How to Collect Data from 14,500km Away (WEEK 1)

One of the first steps to this research project is collecting data. Given the need to collect visual data from Antarctica, which is approximately 9,000 miles (or 14,5000 kilometers) away from Virginia, the best solution would be to go to Antarctica itself. However, because that is not feasible time- or money-wise, I am instead investigating the Amery Ice Shelf through satellite imagery: data that is remotely sensed by satellites circulating in high altitudes, then posted online as pixelated images.

Most of the images I am using come from the National Snow and Ice Data Center’s database. And the type of satellite being used for these images is MODIS: The Moderate Resolution Imaging Spectroradiometer. MODIS, along with some other satellites, use a variety of spectral bands in a variety of wavelengths. The images of the Amery Ice Shelf have pixel resolutions of 250-by-250 meters or 0.25-by-0.25 kilometers. In other words, every pixel represents a wavelength value averaged within an area of 62,500 square meters (or 0.0625 square kilometers).

Figure 1: The MODIS satellite circling Earth (source: eos.com)

Figure 1: The MODIS satellite circling Earth (source: eos.com)

I will also be using data from a second satellite: Landsat-8. Compared to MODIS, Landsat-8 has images of 30-by-30 meters, which gives much more precision than the 250-by-250-meter resolution of MODIS. However, Landsat-8 was not launched until February 2013, so as such, Landsat-8 does not provide satellite images from before 2013.

 

Limitations

The most ideal way to study change in Antarctica through satellite imagery would be to compile as many satellite images as possible and measure them. Ideally, this would be one image from every day, or even every hour, or even every minute, etc. However, there are many limitations that prevent me from being able to collect this much data.

  1. Antarctic declination: This first limitation solely concerns a few areas of the planet. Antarctica is far enough south on the planet that it experiences drastic changes in daylight throughout the year. A such, the sun never sets during most of the Southern hemisphere’s summer (December-February), while the sun never rises – or at best appears in twilight phase – during most of the Southern hemisphere’s winter (June-August). As such, as is shown in figure 2, there are a lack of visible data from June-August.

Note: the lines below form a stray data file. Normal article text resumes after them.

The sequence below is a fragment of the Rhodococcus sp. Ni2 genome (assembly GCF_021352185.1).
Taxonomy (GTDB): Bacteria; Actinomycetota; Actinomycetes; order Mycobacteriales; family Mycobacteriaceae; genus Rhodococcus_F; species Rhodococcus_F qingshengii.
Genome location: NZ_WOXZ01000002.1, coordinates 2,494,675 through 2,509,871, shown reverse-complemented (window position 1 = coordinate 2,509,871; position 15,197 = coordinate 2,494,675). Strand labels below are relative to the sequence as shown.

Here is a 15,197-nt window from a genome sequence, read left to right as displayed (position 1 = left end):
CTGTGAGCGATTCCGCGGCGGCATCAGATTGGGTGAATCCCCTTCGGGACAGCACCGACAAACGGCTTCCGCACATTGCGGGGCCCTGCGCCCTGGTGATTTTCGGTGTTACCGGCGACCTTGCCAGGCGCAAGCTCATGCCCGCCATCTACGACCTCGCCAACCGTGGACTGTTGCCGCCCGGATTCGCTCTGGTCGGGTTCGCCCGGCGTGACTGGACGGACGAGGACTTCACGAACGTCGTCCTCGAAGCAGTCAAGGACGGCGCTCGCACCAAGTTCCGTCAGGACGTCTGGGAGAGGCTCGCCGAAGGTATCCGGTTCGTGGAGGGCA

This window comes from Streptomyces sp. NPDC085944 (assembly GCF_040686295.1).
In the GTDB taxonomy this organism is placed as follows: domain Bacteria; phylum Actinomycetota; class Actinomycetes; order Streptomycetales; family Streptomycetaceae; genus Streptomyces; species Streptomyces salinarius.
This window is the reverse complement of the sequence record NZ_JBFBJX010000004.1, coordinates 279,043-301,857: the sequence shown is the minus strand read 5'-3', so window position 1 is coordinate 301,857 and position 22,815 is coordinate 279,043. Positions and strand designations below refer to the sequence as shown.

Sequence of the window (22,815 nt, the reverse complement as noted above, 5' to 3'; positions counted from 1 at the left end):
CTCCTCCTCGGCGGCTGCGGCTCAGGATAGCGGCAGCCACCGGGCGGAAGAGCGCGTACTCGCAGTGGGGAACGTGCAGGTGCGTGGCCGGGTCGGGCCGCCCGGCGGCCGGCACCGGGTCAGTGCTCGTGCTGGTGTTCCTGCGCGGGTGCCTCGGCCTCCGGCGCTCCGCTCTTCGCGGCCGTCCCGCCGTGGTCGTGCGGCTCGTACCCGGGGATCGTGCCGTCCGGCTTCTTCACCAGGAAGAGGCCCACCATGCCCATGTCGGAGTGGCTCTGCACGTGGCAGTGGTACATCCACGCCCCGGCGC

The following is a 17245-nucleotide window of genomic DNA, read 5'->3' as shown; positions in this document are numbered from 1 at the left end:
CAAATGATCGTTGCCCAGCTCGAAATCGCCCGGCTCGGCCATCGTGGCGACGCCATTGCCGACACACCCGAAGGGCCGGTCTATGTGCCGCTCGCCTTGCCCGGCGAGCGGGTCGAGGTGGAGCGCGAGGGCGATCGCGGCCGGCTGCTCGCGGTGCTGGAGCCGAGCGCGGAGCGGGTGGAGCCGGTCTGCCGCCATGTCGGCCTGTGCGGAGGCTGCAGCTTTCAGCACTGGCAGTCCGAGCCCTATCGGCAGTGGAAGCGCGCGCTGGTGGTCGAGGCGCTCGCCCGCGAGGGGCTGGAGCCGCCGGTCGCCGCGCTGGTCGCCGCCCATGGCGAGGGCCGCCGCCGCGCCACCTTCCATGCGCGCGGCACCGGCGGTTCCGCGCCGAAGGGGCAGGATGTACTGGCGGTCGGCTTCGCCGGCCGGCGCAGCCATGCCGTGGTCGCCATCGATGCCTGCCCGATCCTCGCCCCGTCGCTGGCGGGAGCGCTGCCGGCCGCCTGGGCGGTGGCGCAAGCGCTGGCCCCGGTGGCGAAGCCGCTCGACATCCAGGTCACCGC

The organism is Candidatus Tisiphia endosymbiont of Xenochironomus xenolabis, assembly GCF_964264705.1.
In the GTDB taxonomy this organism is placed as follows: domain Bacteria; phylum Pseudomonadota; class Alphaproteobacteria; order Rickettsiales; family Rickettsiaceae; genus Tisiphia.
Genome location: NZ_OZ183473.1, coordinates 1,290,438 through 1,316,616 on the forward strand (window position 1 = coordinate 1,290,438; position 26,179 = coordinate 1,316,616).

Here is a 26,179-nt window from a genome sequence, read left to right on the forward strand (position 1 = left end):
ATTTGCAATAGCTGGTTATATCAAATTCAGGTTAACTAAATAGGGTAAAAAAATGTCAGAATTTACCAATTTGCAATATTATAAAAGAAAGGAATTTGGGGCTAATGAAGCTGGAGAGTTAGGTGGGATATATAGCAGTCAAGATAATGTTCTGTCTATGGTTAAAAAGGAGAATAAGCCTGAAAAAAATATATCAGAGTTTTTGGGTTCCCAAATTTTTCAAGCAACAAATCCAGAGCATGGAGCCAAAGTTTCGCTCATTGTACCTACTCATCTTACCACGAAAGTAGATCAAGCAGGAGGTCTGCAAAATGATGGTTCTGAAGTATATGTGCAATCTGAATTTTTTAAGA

1. Obstructions: Because satellites circle the Earth in such high altitudes, it is entirely possible that there can be interferences between the satellite and surficial feature of interest. Clouds are a common example of an interference. Figure # shows an example of clouds preventing us from being able to measure the feature of interest.
  1. Available data: Even when there is light and a lack of clouds in Antarctica, there is still a limit to the frequency with which a satellite can take images. For example, in January 2013, the only images available are January 1st and 19th; none of the other days have any data associated with them.
  1. Researcher’s time: Even with the remaining images, there are still way more than I can feasibly compile and measure over the summer, since I am examining roughly two decades of data.
Figure 2: Available images from 2008 (source: nsidc.gov)

Figure 2: Available images from 2008 (source: nsidc.gov)

Despite the above limitations, I have done my best to compile at least two images from every year, ideally each landing between the Antarctic summer and Antarctic winter (so one from March-May, and the other from September-November). Figure 3 shows the number of satellite images from each year that I will be measuring.

Figure 3: Number of satellite images per year being measured

Figure 3: Number of satellite images per year being measured

 

In the next blog post, I will go into detail about the specific measurements of interest.

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